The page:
Newswise — BOSTON – Estimated to cause almost half a million infections per year, the bacterium Clostridioides difficile, also known as C. difficile or “C. diff,” can cause diarrhea and inflammation of the large intestine. Most often affecting patients who are older and/or have weakened immune systems, C. difficile infections are especially common among hospitalized patients and in patients who have recently completed a course of antibiotics. While several tests can detect the presence of C. difficile, healthy people can harbor the bacterium without becoming ill. A quantitative relationship between C. difficile and disease severity had not been clearly established.
In a new publication appearing in the journal Clinical Infectious Diseases, researcher-physicians at Beth Israel Deaconess Medical Center (BIDMC) used a novel, highly-sensitive test to measure the amount of toxin produced by C. difficile in the stool of patients with suspected infections. The team followed the patients – who were hospitalized at BIDMC and at Texas Medical Center in Houston -- for 40 days after the onset of infection. The team found that the concentration of C. difficile toxins in the stool was linked to how sick patients were at the time of diagnosis and was also associated with adverse outcomes, including the risk of the infection returning after treatment.
“Disease-causing C. difficile strains produce toxins that directly damage the tissues of the large intestine, leading to the symptoms of C. difficile infection, including severe diarrhea, nausea and stomach pain,” said first author Carolyn D. Alonso, MD, director of the Transplant and Immunocompromised Host Program in the Division of Infectious Diseases at BIDMC and assistant professor of medicine at Harvard Medical School (HMS). “While prior studies had shown a possible association between stool toxin levels and clinical outcomes, this study was the first of its kind to convincingly demonstrate that the concentration of C. difficile toxins influences disease severity.”
“This research lays the foundation for developing a highly accurate, single-step test to better diagnose C. difficile infection and predict clinical outcomes,” said senior/corresponding author Nira R. Pollock, MD, PhD, also of the Division of Infectious Diseases at BIDMC, associate medical director of the Infectious Diseases Diagnostic Laboratory at Boston Children’s Hospital, and associate professor of pathology and medicine at HMS. “The next steps for the research will combine this ultrasensitive and quantitative stool toxin test with other biomarkers to try to create a test that can determine who really has C. difficile infection and who is most likely to have worse clinical outcomes.”
“It is well-recognized that C. difficile-associated diarrhea and colitis are caused by toxins A and B,” said co-lead author Ciarán P Kelly, MD, medical director of the Celiac Center at BIDMC and professor of medicine at HMS. “However, this study clearly shows that toxin quantities are associated with baseline disease severity as well as negative outcomes such as need for admission to the ICU and/or death. Hence, measuring toxin concentrations in stool can help physicians to predict the likely course of the illness and plan their management steps accordingly.”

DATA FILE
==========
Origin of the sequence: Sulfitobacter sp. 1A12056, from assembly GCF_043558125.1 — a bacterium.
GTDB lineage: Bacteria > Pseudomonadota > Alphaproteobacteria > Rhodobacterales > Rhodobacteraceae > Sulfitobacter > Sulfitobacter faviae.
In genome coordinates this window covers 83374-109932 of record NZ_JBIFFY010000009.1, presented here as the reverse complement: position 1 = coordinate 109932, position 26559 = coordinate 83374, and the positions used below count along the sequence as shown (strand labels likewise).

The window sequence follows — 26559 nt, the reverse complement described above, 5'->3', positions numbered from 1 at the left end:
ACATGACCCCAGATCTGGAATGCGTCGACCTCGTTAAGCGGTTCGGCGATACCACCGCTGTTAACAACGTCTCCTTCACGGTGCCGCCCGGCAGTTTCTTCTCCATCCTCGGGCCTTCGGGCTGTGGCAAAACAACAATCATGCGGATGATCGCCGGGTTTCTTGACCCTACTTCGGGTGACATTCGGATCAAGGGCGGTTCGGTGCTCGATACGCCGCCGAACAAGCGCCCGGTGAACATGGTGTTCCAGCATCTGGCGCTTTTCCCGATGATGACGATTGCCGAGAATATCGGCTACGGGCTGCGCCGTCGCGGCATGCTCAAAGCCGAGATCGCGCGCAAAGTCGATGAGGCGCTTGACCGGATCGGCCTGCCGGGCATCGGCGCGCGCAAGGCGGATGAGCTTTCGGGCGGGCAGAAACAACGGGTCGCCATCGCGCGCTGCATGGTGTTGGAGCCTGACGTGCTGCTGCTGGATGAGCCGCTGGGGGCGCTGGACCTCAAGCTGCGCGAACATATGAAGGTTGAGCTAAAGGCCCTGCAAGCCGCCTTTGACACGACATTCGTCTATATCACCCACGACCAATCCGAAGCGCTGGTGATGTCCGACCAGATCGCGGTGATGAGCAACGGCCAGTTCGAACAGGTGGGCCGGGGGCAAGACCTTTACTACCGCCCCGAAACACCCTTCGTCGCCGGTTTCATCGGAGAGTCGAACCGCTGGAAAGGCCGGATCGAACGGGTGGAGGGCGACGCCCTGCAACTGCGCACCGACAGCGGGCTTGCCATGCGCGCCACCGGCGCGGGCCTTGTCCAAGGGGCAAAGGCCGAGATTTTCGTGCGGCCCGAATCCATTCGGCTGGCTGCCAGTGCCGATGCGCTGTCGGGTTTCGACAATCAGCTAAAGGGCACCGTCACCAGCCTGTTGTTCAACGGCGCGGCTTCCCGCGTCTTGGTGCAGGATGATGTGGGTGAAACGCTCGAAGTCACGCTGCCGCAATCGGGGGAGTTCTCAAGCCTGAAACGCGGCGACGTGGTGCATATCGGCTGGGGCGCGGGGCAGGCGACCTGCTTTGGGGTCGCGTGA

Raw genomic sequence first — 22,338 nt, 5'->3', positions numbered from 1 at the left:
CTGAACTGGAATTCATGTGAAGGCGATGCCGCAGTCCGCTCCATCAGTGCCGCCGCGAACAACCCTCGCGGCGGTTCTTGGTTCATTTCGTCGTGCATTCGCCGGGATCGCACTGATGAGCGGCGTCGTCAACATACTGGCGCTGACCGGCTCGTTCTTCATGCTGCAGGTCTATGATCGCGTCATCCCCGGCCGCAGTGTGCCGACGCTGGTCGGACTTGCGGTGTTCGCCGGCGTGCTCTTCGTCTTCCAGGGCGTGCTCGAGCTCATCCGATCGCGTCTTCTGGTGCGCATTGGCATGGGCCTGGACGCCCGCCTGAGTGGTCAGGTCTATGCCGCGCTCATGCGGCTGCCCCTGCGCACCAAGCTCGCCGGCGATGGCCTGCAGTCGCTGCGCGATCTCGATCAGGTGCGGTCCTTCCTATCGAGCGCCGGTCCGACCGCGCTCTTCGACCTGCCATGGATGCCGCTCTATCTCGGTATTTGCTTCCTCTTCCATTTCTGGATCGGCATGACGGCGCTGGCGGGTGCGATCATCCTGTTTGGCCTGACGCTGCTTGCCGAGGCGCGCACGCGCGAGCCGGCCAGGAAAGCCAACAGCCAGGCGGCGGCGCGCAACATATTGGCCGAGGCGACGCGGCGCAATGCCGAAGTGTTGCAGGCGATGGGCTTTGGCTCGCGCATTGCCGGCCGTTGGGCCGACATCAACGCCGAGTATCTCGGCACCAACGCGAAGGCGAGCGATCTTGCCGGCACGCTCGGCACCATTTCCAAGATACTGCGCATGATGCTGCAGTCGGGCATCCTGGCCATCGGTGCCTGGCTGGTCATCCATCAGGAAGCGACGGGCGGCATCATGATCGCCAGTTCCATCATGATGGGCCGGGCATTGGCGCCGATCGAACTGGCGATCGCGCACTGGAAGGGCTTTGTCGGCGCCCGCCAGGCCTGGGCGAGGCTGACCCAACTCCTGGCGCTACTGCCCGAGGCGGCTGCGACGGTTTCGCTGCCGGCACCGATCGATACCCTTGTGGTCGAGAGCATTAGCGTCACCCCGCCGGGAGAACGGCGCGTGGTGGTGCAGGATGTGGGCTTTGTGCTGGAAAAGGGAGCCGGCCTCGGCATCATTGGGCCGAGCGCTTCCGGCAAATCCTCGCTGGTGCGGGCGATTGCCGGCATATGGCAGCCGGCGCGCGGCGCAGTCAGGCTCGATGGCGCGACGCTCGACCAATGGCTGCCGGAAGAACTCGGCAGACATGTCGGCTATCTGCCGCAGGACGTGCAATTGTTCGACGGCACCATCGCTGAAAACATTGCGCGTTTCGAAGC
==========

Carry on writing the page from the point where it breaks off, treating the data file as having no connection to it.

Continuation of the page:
Co-authors included Kaitlyn Daugherty, Christine Cuddemi, Javier Villafuerte-Gálvez, Nicole C. White, Xinhua Chen, Hua Xu, Rebecca Sprague and Caitlin Barrett of BIDMC; Kevin W. Garey and Anne J Gonzales-Luna of University of Houston College of Pharmacy; David Williams of Boston Children's Hospital; and Mark Miller, Agnès Foussadier, Aude Lantz, and Alice Banz of bioMérieux.
This study was funded by a grant from the National Institute of Allergy and Infectious Diseases (5R01AI116596-05, to N.R.P. and C.P.K.) as well as National Institute of Health Loan Repayment Funding (to C.D.A.). Simoa assays were provided as an in-kind service by bioMérieux.
Alonso has received grant support from Merck. Kelly has acted as a paid consultant to Artugen, Facile Therapeutics, Ferring, First Light Biosciences, Finch, Janssen (J&J), Matrivax, Merck, Seres, Pfizer and Vedanta. Please see the publication for a complete list of financial disclosures.
About Beth Israel Deaconess Medical Center
Beth Israel Deaconess Medical Center is a patient care, teaching and research affiliate of Harvard Medical School and consistently ranks as a national leader among independent hospitals in National Institutes of Health funding. BIDMC is the official hospital of the Boston Red Sox.
Beth Israel Deaconess Medical Center is a part of Beth Israel Lahey Health, a health care system that brings together academic medical centers and teaching hospitals, community and specialty hospitals, more than 4,800 physicians and 36,000 employees in a shared mission to expand access to great care and advance the science and practice of medicine through groundbreaking research and education.
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Clinical Infectious Diseases; 5R01AI116596-05